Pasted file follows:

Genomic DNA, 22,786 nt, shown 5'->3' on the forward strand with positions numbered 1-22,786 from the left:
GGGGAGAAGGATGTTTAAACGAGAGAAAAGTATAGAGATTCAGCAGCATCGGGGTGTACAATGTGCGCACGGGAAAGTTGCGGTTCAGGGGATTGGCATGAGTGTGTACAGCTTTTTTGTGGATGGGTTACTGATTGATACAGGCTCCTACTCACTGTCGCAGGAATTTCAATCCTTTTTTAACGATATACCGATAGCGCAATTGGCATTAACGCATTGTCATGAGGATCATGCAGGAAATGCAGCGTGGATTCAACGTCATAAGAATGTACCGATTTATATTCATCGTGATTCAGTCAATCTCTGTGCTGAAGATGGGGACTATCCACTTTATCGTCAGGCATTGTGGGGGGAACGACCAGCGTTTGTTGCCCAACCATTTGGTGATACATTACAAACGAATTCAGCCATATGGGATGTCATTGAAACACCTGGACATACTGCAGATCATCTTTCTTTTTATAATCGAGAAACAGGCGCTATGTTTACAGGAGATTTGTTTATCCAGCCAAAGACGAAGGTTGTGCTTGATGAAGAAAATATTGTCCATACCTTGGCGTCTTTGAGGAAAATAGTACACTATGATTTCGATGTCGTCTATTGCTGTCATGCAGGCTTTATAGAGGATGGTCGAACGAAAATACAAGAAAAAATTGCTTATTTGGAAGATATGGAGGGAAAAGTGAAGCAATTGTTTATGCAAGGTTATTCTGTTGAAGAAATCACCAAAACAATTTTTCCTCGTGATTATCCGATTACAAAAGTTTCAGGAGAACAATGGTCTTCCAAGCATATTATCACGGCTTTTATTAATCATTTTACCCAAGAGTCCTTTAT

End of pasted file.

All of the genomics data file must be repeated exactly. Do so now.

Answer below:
Genomic DNA, 22,786 nt, shown 5'->3' on the forward strand with positions numbered 1-22,786 from the left:
GGGGAGAAGGATGTTTAAACGAGAGAAAAGTATAGAGATTCAGCAGCATCGGGGTGTACAATGTGCGCACGGGAAAGTTGCGGTTCAGGGGATTGGCATGAGTGTGTACAGCTTTTTTGTGGATGGGTTACTGATTGATACAGGCTCCTACTCACTGTCGCAGGAATTTCAATCCTTTTTTAACGATATACCGATAGCGCAATTGGCATTAACGCATTGTCATGAGGATCATGCAGGAAATGCAGCGTGGATTCAACGTCATAAGAATGTACCGATTTATATTCATCGTGATTCAGTCAATCTCTGTGCTGAAGATGGGGACTATCCACTTTATCGTCAGGCATTGTGGGGGGAACGACCAGCGTTTGTTGCCCAACCATTTGGTGATACATTACAAACGAATTCAGCCATATGGGATGTCATTGAAACACCTGGACATACTGCAGATCATCTTTCTTTTTATAATCGAGAAACAGGCGCTATGTTTACAGGAGATTTGTTTATCCAGCCAAAGACGAAGGTTGTGCTTGATGAAGAAAATATTGTCCATACCTTGGCGTCTTTGAGGAAAATAGTACACTATGATTTCGATGTCGTCTATTGCTGTCATGCAGGCTTTATAGAGGATGGTCGAACGAAAATACAAGAAAAAATTGCTTATTTGGAAGATATGGAGGGAAAAGTGAAGCAATTGTTTATGCAAGGTTATTCTGTTGAAGAAATCACCAAAACAATTTTTCCTCGTGATTATCCGATTACAAAAGTTTCAGGAGAACAATGGTCTTCCAAGCATATTATCACGGCTTTTATTAATCATTTTACCCAAGAGTCCTTTAT